of the Episcopal Church in Delaware

This brief history of the Episcopal Church in Delaware is based on a sketch prepared by the Rev. Christopher Agnew for the Bicentennial Yearbook in 1985. Photos are from Charles A. Silliman’s book, The Episcopal Church in Delaware, 1785-1954

The marvel of it all is that a few score Christian priests and their families would brave the dangers of the great deep in frail sailing craft, that they would leave a settled land where the Church was so firmly established, that they would remain faithful with so little encouragement or episcopal supervision, and venture into a new world to minister to the scattered flock of Christ. They endured hardship and disease; they were slandered and poorly provided for; they knew frustration and disillusionment.

It was doubtful that their work could survive. Yet survive it did, for it was founded upon the strong rock. Cut off from English supplies of men and money by the American Revolution, small groups of faithful laymen, ministered to as little as once a year in some instances, kept the faith through the dark years from 1785 to 1841 when the first resident Bishop was elected.

—from The Anglican Church in Delaware by the Rev. Nelson W. Rightmyer, 1947.

The history of the Episcopal Church in Delaware has appeared in two well-researched and highly readable volumes. The Anglican Church in Delaware, by the Rev. Nelson W. Rightmyer, published in 1947, covered the colonial period, and Charles A. Silliman’s The Episcopal Church in Delaware, 1785-1954, which brings us closer to the present.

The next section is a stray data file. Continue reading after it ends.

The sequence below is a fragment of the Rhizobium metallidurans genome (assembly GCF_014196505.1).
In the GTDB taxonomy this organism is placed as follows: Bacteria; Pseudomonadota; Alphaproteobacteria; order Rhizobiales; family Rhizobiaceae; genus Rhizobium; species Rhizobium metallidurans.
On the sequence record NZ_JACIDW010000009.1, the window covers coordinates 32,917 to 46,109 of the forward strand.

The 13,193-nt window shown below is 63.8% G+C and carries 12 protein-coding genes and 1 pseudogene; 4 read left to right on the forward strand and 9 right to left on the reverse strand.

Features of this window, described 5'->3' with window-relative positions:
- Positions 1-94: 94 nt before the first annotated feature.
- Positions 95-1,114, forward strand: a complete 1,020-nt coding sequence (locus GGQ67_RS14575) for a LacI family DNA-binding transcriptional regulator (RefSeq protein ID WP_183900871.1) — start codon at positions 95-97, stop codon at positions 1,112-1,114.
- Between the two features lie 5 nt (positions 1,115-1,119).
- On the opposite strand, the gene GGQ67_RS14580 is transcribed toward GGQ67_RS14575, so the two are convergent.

We do not know the exact details of the beginning of the Anglican Church in Delaware or of the formation of the earliest parishes. In one sense, the Church can date its beginnings to the transfer of Delaware to the British in 1664, for the arrival of the English established the presence of an Anglican laity. In 1677, the Rev. John Yeo came to Delaware from Maryland. He preached and conducted services in New Castle County. By 1682, he had moved to Calvert County, Maryland.

Until the Society for the Propagation of the Gospel in Foreign Parts (SPG) sent out its first missionaries to Delaware, the attempts to establish the Anglican Church in Delaware did not have much support. That began to change in 1703, when the SPG sent the Rev. George Ross to New Castle. In 1708, St. Peter’s in Lewes became the ninth church in Delaware established with the help of the SPG. By the time support from the SPG ended with American independence, six more churches had been started. Five of Delaware’s colonial Anglican churches have closed, including St. Matthew’s Cedar Creek, at one time the largest of the Sussex County churches. The closing of all five of the churches reflects the shifts of population.